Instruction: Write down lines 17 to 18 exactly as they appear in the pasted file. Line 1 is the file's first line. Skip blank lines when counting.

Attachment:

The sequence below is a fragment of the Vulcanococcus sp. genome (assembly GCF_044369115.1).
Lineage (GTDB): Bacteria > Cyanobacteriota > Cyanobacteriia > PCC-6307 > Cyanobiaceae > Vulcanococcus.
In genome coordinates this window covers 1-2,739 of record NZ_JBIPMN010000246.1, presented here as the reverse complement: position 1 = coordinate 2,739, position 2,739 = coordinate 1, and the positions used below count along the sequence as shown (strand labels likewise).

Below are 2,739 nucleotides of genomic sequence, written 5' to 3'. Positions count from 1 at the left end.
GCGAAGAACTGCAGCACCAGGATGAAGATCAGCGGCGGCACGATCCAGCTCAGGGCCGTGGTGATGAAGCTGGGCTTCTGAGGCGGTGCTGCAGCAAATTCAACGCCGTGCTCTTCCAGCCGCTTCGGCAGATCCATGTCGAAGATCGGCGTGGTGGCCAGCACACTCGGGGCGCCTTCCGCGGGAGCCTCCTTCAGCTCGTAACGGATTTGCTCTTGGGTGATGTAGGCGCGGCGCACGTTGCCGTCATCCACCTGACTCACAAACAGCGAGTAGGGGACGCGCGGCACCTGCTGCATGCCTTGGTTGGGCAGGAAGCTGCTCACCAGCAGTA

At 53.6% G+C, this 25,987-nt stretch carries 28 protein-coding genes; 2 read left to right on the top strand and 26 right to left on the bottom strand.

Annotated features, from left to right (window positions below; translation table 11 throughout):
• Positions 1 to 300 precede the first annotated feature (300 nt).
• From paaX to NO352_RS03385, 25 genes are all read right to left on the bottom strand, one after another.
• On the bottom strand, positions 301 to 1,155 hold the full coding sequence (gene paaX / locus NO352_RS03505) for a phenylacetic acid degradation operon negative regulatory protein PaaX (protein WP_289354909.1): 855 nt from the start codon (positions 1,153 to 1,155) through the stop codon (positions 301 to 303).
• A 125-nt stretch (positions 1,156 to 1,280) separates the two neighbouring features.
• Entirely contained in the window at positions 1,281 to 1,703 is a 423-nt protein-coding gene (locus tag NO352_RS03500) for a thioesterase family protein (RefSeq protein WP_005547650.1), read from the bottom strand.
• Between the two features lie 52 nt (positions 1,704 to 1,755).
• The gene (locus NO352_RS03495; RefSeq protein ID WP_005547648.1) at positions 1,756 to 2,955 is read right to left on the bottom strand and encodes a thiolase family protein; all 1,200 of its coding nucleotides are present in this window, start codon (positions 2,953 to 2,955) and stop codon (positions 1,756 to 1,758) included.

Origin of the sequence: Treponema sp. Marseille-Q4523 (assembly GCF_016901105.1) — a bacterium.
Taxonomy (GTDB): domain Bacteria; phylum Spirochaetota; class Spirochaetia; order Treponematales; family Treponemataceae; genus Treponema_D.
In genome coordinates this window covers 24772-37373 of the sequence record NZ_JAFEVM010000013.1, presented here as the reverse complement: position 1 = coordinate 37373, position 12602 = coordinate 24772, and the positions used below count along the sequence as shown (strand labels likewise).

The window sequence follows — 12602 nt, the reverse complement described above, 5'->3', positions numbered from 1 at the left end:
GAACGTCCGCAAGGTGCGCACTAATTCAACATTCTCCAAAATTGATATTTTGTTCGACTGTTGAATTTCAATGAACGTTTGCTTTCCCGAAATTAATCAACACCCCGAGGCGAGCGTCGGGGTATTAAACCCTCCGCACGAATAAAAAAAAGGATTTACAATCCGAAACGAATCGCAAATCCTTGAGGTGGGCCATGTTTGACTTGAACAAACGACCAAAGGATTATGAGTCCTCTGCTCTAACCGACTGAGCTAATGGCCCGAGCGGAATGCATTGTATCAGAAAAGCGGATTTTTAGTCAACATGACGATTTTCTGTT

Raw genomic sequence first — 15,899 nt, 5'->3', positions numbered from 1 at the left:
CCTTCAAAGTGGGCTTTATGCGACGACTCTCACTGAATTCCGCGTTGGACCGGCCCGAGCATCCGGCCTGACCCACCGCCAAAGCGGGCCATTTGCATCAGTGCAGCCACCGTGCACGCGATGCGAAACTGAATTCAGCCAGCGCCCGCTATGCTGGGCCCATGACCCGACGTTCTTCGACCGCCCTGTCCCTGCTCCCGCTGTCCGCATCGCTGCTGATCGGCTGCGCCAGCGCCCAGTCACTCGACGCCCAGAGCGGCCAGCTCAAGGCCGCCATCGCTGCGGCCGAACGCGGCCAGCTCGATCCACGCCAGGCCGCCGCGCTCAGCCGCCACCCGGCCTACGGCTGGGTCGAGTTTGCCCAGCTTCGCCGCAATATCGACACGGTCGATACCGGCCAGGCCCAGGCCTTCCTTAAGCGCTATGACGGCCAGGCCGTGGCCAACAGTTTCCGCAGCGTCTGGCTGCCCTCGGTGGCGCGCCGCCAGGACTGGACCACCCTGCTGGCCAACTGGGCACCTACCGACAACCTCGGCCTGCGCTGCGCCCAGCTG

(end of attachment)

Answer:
In genome coordinates this window covers 24772-37373 of the sequence record NZ_JAFEVM010000013.1, presented here as the reverse complement: position 1 = coordinate 37373, position 12602 = coordinate 24772, and the positions used below count along the sequence as shown (strand labels likewise).

The window sequence follows — 12602 nt, the reverse complement described above, 5'->3', positions numbered from 1 at the left end: